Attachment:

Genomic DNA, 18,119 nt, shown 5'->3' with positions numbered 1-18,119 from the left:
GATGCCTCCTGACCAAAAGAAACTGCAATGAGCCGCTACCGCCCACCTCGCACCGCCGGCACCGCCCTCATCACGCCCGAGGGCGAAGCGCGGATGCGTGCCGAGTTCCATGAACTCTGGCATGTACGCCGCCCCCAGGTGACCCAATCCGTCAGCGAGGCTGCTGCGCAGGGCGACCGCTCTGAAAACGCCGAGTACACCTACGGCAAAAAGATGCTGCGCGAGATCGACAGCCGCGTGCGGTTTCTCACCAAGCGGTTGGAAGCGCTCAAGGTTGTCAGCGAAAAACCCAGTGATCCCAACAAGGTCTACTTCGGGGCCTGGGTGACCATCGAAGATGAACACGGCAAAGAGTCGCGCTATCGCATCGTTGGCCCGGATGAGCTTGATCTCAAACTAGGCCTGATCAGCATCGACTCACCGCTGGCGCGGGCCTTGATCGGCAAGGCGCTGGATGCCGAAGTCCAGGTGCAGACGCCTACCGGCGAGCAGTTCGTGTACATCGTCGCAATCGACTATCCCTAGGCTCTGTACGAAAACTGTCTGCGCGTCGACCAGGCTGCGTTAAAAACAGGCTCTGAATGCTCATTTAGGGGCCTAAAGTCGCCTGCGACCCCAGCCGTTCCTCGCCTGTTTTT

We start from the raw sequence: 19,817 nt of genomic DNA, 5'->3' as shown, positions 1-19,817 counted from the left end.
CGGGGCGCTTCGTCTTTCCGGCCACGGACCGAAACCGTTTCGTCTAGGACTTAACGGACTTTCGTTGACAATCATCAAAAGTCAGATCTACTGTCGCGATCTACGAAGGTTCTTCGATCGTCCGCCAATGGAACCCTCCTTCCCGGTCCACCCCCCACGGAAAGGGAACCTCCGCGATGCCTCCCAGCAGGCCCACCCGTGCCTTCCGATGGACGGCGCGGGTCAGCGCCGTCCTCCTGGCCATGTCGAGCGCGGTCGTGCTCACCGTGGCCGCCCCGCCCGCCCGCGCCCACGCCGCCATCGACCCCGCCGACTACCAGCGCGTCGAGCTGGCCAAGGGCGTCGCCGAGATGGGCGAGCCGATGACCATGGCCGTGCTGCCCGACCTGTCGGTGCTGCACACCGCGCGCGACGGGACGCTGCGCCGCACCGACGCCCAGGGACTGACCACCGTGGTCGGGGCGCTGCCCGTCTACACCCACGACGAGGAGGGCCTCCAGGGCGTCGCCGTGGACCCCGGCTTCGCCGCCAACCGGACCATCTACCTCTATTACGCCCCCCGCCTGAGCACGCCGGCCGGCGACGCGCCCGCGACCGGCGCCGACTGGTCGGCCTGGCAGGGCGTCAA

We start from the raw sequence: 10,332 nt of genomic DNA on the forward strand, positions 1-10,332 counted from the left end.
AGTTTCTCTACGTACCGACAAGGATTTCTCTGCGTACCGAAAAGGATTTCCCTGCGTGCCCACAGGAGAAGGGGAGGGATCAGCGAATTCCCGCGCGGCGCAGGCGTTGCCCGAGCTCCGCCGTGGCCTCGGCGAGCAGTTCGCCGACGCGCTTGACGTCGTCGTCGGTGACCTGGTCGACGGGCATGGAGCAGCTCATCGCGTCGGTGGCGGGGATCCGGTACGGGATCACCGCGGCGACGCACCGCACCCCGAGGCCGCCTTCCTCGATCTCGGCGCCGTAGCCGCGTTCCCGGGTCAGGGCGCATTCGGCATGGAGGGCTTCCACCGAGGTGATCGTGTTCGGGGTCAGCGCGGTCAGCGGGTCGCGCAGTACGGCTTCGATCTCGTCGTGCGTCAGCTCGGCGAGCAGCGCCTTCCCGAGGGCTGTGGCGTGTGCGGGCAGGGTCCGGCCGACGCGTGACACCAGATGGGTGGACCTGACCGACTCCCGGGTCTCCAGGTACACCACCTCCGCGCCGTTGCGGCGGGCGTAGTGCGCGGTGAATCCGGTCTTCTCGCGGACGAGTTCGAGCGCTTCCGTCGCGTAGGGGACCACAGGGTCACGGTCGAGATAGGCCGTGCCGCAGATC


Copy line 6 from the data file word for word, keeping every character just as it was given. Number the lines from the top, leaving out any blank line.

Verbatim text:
AGTTTCTCTACGTACCGACAAGGATTTCTCTGCGTACCGAAAAGGATTTCCCTGCGTGCCCACAGGAGAAGGGGAGGGATCAGCGAATTCCCGCGCGGCGCAGGCGTTGCCCGAGCTCCGCCGTGGCCTCGGCGAGCAGTTCGCCGACGCGCTTGACGTCGTCGTCGGTGACCTGGTCGACGGGCATGGAGCAGCTCATCGCGTCGGTGGCGGGGATCCGGTACGGGATCACCGCGGCGACGCACCGCACCCCGAGGCCGCCTTCCTCGATCTCGGCGCCGTAGCCGCGTTCCCGGGTCAGGGCGCATTCGGCATGGAGGGCTTCCACCGAGGTGATCGTGTTCGGGGTCAGCGCGGTCAGCGGGTCGCGCAGTACGGCTTCGATCTCGTCGTGCGTCAGCTCGGCGAGCAGCGCCTTCCCGAGGGCTGTGGCGTGTGCGGGCAGGGTCCGGCCGACGCGTGACACCAGATGGGTGGACCTGACCGACTCCCGGGTCTCCAGGTACACCACCTCCGCGCCGTTGCGGCGGGCGTAGTGCGCGGTGAATCCGGTCTTCTCGCGGACGAGTTCGAGCGCTTCCGTCGCGTAGGGGACCACAGGGTCACGGTCGAGATAGGCCGTGCCGCAGATC